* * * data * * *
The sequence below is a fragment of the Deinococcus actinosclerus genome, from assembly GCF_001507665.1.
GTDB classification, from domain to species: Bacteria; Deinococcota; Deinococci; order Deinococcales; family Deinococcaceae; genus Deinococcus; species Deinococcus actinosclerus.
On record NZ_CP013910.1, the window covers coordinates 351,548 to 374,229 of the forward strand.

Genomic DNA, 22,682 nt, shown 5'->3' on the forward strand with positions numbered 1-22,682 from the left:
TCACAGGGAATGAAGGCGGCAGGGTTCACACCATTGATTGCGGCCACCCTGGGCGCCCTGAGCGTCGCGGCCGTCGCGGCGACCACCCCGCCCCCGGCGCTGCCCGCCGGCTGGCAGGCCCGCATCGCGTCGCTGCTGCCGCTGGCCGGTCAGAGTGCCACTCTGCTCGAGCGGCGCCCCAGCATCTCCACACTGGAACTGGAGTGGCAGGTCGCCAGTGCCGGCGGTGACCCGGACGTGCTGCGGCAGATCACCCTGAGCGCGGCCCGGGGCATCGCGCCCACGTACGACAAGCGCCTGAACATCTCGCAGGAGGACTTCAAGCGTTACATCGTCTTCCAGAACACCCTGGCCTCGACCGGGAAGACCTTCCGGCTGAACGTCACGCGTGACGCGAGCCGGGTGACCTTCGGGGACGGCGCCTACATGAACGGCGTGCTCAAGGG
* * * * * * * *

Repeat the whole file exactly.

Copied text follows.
The sequence below is a fragment of the Deinococcus actinosclerus genome, from assembly GCF_001507665.1.
GTDB classification, from domain to species: Bacteria; Deinococcota; Deinococci; order Deinococcales; family Deinococcaceae; genus Deinococcus; species Deinococcus actinosclerus.
On record NZ_CP013910.1, the window covers coordinates 351,548 to 374,229 of the forward strand.

Genomic DNA, 22,682 nt, shown 5'->3' on the forward strand with positions numbered 1-22,682 from the left:
TCACAGGGAATGAAGGCGGCAGGGTTCACACCATTGATTGCGGCCACCCTGGGCGCCCTGAGCGTCGCGGCCGTCGCGGCGACCACCCCGCCCCCGGCGCTGCCCGCCGGCTGGCAGGCCCGCATCGCGTCGCTGCTGCCGCTGGCCGGTCAGAGTGCCACTCTGCTCGAGCGGCGCCCCAGCATCTCCACACTGGAACTGGAGTGGCAGGTCGCCAGTGCCGGCGGTGACCCGGACGTGCTGCGGCAGATCACCCTGAGCGCGGCCCGGGGCATCGCGCCCACGTACGACAAGCGCCTGAACATCTCGCAGGAGGACTTCAAGCGTTACATCGTCTTCCAGAACACCCTGGCCTCGACCGGGAAGACCTTCCGGCTGAACGTCACGCGTGACGCGAGCCGGGTGACCTTCGGGGACGGCGCCTACATGAACGGCGTGCTCAAGGG